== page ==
Now, you can make race-based generalizations and say the "demographics" of York Region will not work out. This ignores the fact that, of course, in absolute numbers York Region has more white people than the Hamilton CMA. Moreover, a Markham team would be a "north of Toronto" team, and a "north of Toronto" team would encompass both York Region and Simcoe Region. If you refer back to the previous prediction about Central Ontario's growth, you will see that Simcoe Region is one of the few census divisions in Central Ontario that are expected to grow at a pace comparable to communities in the GTA. Simcoe Region, FYI, is north of Toronto; it borders York Region.
lots of numbers here. yes, most people here are familiar with the places to grow mandate and yes, some areas are being forced to grow more than others .... but ...

1) you assume that population growth is all good. well, it is not. indeed, forced growth is very dangerous. opponents of places to grow correctly raise concerns about tenuous financing structures which will need to pay for forced infrastructure. existing property tax revenues cannot support these new expenses, the province has not been terribly generous, and forget about local industry tax revenue ... cities will be handing out incentive cash for decades to lure businesses into their regions, so gone are the days of healthy, mixed regional revenue sources. the game has now irreversibly changed when it comes to municipal financing.

currently, guelph is also being forced to grow well above its capacity and it is actually considering closing some pools and draining fountains because it simply cannot afford to build the sewers and roads it is being ordered to build by the province today. insanity on guelph council aside, things will only get worse. dont expect that KW or milton or any other place near the top of the growth rate chart will be able to afford even basic services, let alone chip in for a new NHL arena. it just wont happen. kw will be hard pressed to keep up with the costs of growth and it wont have a few hundred million laying around to buy a new arena. (as well, consider that it is k and w, two jurisdictions, ripe for contentious disagreement)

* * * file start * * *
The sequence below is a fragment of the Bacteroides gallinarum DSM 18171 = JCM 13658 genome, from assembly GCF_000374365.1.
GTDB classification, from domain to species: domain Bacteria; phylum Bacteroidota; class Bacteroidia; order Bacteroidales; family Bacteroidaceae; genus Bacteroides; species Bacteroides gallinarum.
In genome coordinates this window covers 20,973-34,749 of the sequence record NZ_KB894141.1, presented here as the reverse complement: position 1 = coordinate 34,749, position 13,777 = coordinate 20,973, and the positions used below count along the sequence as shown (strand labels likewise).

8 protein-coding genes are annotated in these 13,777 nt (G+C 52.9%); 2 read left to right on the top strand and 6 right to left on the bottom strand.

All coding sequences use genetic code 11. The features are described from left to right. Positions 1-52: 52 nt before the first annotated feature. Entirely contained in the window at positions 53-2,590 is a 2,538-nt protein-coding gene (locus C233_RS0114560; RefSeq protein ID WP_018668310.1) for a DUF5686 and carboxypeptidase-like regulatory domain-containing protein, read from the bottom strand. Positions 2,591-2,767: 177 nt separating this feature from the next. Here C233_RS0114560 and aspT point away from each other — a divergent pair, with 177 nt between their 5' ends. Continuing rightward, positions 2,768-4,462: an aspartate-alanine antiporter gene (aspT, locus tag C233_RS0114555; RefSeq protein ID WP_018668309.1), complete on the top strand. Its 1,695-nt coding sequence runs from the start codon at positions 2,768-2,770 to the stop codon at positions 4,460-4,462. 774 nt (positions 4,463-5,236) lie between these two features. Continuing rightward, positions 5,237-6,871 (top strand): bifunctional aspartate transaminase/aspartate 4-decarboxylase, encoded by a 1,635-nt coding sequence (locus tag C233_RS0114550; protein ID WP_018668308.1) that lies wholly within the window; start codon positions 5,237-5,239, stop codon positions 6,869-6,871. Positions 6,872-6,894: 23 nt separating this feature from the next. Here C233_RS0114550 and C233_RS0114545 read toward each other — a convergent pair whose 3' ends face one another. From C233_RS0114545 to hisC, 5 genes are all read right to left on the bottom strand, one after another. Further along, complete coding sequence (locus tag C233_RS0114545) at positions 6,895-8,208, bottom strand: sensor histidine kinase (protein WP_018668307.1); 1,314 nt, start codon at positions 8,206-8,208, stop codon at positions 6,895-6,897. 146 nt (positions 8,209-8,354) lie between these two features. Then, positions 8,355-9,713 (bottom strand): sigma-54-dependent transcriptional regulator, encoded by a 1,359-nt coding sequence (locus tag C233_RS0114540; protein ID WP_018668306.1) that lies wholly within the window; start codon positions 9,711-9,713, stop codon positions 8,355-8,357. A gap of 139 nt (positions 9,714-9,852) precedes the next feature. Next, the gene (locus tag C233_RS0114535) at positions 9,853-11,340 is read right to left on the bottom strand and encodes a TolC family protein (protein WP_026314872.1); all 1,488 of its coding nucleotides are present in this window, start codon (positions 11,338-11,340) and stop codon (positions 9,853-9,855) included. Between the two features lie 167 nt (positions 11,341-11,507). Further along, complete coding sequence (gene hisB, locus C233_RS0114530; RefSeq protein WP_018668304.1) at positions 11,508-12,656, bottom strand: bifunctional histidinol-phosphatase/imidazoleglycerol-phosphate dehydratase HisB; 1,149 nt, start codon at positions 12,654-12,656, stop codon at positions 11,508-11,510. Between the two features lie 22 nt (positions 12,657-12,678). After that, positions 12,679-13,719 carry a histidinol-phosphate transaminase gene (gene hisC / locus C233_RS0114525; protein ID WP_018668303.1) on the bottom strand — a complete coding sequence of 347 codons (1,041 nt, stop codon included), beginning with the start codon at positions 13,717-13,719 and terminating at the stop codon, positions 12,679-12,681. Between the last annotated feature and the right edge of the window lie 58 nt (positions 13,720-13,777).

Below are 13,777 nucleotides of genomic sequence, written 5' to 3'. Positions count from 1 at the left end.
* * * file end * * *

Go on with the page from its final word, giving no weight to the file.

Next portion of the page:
2) your numbers incorrectly assume comparability between regions with respect to mobility. KW does not, nor ever will have a dense urban core like the hammer. that's not the way that city evolved, nor is it the plan. KW is sprawl. moreover, KW is surrounded by smaller quaint hamlets, literally out in farmers fields. true, some will be swallowed by sprawl, but it is silly to think that folks in the golden triangle (kw, camb and guelph) are equally mobile to an arena in KW compared to folks in the GHA and Copps.

bet you dollars to donuts that someone in guelph would be no more likely to attend a game in KW than to attend one in the hammer ... ie., not that likely, especially in winter. so, you can take the forecast population numbers and immediately cut them in half because that many people are so far away from the urban core (or wherever an area might be built) that they are very unlikely to attend games. hamilton, on the other hand is already dense. and a much higher proportion of residents are within 25 minutes drive of Copps than will ever be within similar driving distance from any KW arena, despite growth figures.

and 3) you touch on demographics, but I think you fail to recognize the rabid interest folks in the hammer have in getting an NHL team. it will sell out just as fast as winnipeg (in fact, it has already). no such guarantee would exist in kw, especially if you assume it would draw from much further, inconvenient driving distances in surrounding areas. you think toronto is boringly conservative? kw is ten times that boring.